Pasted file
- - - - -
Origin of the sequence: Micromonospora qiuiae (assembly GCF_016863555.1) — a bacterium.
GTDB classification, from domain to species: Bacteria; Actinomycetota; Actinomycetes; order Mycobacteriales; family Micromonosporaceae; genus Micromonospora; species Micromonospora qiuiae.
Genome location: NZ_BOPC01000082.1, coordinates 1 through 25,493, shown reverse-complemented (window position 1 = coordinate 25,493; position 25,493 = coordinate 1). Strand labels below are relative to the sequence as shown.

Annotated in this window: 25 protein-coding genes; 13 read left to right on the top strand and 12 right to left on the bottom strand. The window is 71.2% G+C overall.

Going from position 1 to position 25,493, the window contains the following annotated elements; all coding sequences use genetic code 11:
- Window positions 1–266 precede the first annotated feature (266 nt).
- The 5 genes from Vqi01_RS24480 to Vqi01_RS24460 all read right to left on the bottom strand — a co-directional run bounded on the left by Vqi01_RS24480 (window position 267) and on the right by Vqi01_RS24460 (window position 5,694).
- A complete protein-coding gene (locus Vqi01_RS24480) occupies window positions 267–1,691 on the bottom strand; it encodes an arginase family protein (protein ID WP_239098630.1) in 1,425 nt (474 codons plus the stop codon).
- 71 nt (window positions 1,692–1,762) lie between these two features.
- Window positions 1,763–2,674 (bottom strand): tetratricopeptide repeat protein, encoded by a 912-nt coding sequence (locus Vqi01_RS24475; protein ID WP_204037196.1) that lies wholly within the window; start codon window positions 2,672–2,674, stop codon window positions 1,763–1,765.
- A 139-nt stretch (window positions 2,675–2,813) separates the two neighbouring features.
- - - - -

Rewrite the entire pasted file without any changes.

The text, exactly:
Origin of the sequence: Micromonospora qiuiae (assembly GCF_016863555.1) — a bacterium.
GTDB classification, from domain to species: Bacteria; Actinomycetota; Actinomycetes; order Mycobacteriales; family Micromonosporaceae; genus Micromonospora; species Micromonospora qiuiae.
Genome location: NZ_BOPC01000082.1, coordinates 1 through 25,493, shown reverse-complemented (window position 1 = coordinate 25,493; position 25,493 = coordinate 1). Strand labels below are relative to the sequence as shown.

Annotated in this window: 25 protein-coding genes; 13 read left to right on the top strand and 12 right to left on the bottom strand. The window is 71.2% G+C overall.

Going from position 1 to position 25,493, the window contains the following annotated elements; all coding sequences use genetic code 11:
- Window positions 1–266 precede the first annotated feature (266 nt).
- The 5 genes from Vqi01_RS24480 to Vqi01_RS24460 all read right to left on the bottom strand — a co-directional run bounded on the left by Vqi01_RS24480 (window position 267) and on the right by Vqi01_RS24460 (window position 5,694).
- A complete protein-coding gene (locus Vqi01_RS24480) occupies window positions 267–1,691 on the bottom strand; it encodes an arginase family protein (protein ID WP_239098630.1) in 1,425 nt (474 codons plus the stop codon).
- 71 nt (window positions 1,692–1,762) lie between these two features.
- Window positions 1,763–2,674 (bottom strand): tetratricopeptide repeat protein, encoded by a 912-nt coding sequence (locus Vqi01_RS24475; protein ID WP_204037196.1) that lies wholly within the window; start codon window positions 2,672–2,674, stop codon window positions 1,763–1,765.
- A 139-nt stretch (window positions 2,675–2,813) separates the two neighbouring features.